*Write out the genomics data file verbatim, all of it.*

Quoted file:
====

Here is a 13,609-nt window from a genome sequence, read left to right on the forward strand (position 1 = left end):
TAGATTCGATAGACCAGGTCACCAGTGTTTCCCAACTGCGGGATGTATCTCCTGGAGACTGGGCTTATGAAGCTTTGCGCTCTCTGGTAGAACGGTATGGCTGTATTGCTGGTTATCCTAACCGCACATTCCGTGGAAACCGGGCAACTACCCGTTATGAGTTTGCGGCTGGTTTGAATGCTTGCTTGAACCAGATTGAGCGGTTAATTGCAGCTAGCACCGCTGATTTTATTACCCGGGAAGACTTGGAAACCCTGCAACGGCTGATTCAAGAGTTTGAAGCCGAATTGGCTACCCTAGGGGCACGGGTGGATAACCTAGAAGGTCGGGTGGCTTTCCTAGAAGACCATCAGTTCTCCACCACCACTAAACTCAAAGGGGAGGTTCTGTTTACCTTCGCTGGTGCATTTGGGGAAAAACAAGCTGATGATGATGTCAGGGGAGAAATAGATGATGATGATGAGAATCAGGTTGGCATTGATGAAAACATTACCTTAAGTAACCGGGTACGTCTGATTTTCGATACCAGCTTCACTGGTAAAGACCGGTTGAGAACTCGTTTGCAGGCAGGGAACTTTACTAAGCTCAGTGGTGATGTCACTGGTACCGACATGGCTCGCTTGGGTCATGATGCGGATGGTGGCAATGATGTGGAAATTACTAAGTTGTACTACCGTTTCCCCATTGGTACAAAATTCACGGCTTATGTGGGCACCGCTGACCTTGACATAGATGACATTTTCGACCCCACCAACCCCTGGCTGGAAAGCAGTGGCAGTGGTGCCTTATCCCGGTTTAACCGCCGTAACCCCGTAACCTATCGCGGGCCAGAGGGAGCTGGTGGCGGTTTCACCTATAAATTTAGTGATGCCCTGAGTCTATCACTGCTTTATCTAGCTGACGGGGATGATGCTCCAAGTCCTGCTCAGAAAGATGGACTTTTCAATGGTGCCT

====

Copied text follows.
Here is a 13,609-nt window from a genome sequence, read left to right on the forward strand (position 1 = left end):
TAGATTCGATAGACCAGGTCACCAGTGTTTCCCAACTGCGGGATGTATCTCCTGGAGACTGGGCTTATGAAGCTTTGCGCTCTCTGGTAGAACGGTATGGCTGTATTGCTGGTTATCCTAACCGCACATTCCGTGGAAACCGGGCAACTACCCGTTATGAGTTTGCGGCTGGTTTGAATGCTTGCTTGAACCAGATTGAGCGGTTAATTGCAGCTAGCACCGCTGATTTTATTACCCGGGAAGACTTGGAAACCCTGCAACGGCTGATTCAAGAGTTTGAAGCCGAATTGGCTACCCTAGGGGCACGGGTGGATAACCTAGAAGGTCGGGTGGCTTTCCTAGAAGACCATCAGTTCTCCACCACCACTAAACTCAAAGGGGAGGTTCTGTTTACCTTCGCTGGTGCATTTGGGGAAAAACAAGCTGATGATGATGTCAGGGGAGAAATAGATGATGATGATGAGAATCAGGTTGGCATTGATGAAAACATTACCTTAAGTAACCGGGTACGTCTGATTTTCGATACCAGCTTCACTGGTAAAGACCGGTTGAGAACTCGTTTGCAGGCAGGGAACTTTACTAAGCTCAGTGGTGATGTCACTGGTACCGACATGGCTCGCTTGGGTCATGATGCGGATGGTGGCAATGATGTGGAAATTACTAAGTTGTACTACCGTTTCCCCATTGGTACAAAATTCACGGCTTATGTGGGCACCGCTGACCTTGACATAGATGACATTTTCGACCCCACCAACCCCTGGCTGGAAAGCAGTGGCAGTGGTGCCTTATCCCGGTTTAACCGCCGTAACCCCGTAACCTATCGCGGGCCAGAGGGAGCTGGTGGCGGTTTCACCTATAAATTTAGTGATGCCCTGAGTCTATCACTGCTTTATCTAGCTGACGGGGATGATGCTCCAAGTCCTGCTCAGAAAGATGGACTTTTCAATGGTGCCT